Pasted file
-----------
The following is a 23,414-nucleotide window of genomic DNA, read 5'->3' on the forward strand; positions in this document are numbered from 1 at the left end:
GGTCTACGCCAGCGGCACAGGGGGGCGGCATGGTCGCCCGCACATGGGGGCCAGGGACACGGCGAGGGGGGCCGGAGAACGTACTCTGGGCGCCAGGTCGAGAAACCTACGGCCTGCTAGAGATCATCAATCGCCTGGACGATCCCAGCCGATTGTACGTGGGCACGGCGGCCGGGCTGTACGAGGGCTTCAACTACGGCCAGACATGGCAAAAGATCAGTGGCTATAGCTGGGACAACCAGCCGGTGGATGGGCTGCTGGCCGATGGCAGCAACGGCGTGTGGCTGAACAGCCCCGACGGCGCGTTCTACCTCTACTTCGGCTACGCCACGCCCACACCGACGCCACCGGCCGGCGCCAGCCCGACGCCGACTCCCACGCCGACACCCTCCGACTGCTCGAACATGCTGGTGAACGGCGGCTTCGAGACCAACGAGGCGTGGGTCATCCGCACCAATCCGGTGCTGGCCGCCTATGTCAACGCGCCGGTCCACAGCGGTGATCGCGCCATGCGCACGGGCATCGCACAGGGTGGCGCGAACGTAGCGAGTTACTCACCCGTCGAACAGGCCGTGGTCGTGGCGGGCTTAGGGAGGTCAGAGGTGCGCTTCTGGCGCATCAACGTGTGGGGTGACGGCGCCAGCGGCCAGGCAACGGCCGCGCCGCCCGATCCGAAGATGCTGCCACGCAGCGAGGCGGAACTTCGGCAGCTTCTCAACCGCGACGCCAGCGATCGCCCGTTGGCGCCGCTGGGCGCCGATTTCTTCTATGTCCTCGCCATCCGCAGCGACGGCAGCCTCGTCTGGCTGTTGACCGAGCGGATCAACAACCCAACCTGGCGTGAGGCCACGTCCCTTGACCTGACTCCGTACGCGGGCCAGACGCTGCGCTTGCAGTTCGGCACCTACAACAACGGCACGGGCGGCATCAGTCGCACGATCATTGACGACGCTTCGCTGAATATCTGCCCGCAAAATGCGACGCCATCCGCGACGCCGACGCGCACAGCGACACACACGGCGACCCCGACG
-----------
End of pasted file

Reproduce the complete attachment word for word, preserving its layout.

The following is a 23,414-nucleotide window of genomic DNA, read 5'->3' on the forward strand; positions in this document are numbered from 1 at the left end:
GGTCTACGCCAGCGGCACAGGGGGGCGGCATGGTCGCCCGCACATGGGGGCCAGGGACACGGCGAGGGGGGCCGGAGAACGTACTCTGGGCGCCAGGTCGAGAAACCTACGGCCTGCTAGAGATCATCAATCGCCTGGACGATCCCAGCCGATTGTACGTGGGCACGGCGGCCGGGCTGTACGAGGGCTTCAACTACGGCCAGACATGGCAAAAGATCAGTGGCTATAGCTGGGACAACCAGCCGGTGGATGGGCTGCTGGCCGATGGCAGCAACGGCGTGTGGCTGAACAGCCCCGACGGCGCGTTCTACCTCTACTTCGGCTACGCCACGCCCACACCGACGCCACCGGCCGGCGCCAGCCCGACGCCGACTCCCACGCCGACACCCTCCGACTGCTCGAACATGCTGGTGAACGGCGGCTTCGAGACCAACGAGGCGTGGGTCATCCGCACCAATCCGGTGCTGGCCGCCTATGTCAACGCGCCGGTCCACAGCGGTGATCGCGCCATGCGCACGGGCATCGCACAGGGTGGCGCGAACGTAGCGAGTTACTCACCCGTCGAACAGGCCGTGGTCGTGGCGGGCTTAGGGAGGTCAGAGGTGCGCTTCTGGCGCATCAACGTGTGGGGTGACGGCGCCAGCGGCCAGGCAACGGCCGCGCCGCCCGATCCGAAGATGCTGCCACGCAGCGAGGCGGAACTTCGGCAGCTTCTCAACCGCGACGCCAGCGATCGCCCGTTGGCGCCGCTGGGCGCCGATTTCTTCTATGTCCTCGCCATCCGCAGCGACGGCAGCCTCGTCTGGCTGTTGACCGAGCGGATCAACAACCCAACCTGGCGTGAGGCCACGTCCCTTGACCTGACTCCGTACGCGGGCCAGACGCTGCGCTTGCAGTTCGGCACCTACAACAACGGCACGGGCGGCATCAGTCGCACGATCATTGACGACGCTTCGCTGAATATCTGCCCGCAAAATGCGACGCCATCCGCGACGCCGACGCGCACAGCGACACACACGGCGACCCCGACG